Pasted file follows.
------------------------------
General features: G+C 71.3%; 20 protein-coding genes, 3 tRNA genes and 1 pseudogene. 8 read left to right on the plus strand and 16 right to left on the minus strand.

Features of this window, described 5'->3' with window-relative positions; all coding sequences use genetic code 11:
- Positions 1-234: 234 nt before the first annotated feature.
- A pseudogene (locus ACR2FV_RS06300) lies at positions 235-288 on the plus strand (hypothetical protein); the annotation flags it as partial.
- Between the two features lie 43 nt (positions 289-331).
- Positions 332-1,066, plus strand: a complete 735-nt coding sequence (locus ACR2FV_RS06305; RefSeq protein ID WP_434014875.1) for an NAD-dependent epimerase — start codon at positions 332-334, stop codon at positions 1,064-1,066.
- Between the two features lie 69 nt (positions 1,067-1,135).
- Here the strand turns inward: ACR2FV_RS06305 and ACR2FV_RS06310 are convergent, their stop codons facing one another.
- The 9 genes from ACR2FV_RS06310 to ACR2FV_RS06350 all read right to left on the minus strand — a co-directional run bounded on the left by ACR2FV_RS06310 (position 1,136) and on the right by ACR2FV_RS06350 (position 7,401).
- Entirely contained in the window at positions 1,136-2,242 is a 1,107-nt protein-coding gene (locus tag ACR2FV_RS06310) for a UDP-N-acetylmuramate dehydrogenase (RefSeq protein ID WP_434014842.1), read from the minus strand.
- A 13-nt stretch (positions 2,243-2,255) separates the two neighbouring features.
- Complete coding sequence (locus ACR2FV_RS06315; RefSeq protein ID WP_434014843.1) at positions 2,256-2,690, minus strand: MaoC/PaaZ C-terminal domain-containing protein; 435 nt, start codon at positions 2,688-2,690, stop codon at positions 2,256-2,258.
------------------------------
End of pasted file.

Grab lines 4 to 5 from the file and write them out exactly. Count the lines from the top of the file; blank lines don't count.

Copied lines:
- A pseudogene (locus ACR2FV_RS06300) lies at positions 235-288 on the plus strand (hypothetical protein); the annotation flags it as partial.
- Between the two features lie 43 nt (positions 289-331).